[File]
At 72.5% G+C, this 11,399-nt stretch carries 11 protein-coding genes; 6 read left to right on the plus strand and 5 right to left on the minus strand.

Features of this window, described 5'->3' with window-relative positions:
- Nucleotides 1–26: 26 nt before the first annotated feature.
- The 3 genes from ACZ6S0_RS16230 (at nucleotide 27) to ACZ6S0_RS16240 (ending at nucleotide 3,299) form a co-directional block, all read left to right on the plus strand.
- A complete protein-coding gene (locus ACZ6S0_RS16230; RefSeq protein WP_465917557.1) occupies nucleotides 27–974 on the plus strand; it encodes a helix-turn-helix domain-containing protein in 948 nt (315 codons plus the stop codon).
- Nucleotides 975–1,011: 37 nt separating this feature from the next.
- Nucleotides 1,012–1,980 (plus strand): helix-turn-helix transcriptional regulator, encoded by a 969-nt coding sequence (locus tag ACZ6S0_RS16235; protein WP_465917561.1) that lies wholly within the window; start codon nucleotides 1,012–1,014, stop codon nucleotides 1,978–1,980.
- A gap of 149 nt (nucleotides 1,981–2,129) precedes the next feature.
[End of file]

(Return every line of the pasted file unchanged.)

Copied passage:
At 72.5% G+C, this 11,399-nt stretch carries 11 protein-coding genes; 6 read left to right on the plus strand and 5 right to left on the minus strand.

Features of this window, described 5'->3' with window-relative positions:
- Nucleotides 1–26: 26 nt before the first annotated feature.
- The 3 genes from ACZ6S0_RS16230 (at nucleotide 27) to ACZ6S0_RS16240 (ending at nucleotide 3,299) form a co-directional block, all read left to right on the plus strand.
- A complete protein-coding gene (locus ACZ6S0_RS16230; RefSeq protein WP_465917557.1) occupies nucleotides 27–974 on the plus strand; it encodes a helix-turn-helix domain-containing protein in 948 nt (315 codons plus the stop codon).
- Nucleotides 975–1,011: 37 nt separating this feature from the next.
- Nucleotides 1,012–1,980 (plus strand): helix-turn-helix transcriptional regulator, encoded by a 969-nt coding sequence (locus tag ACZ6S0_RS16235; protein WP_465917561.1) that lies wholly within the window; start codon nucleotides 1,012–1,014, stop codon nucleotides 1,978–1,980.
- A gap of 149 nt (nucleotides 1,981–2,129) precedes the next feature.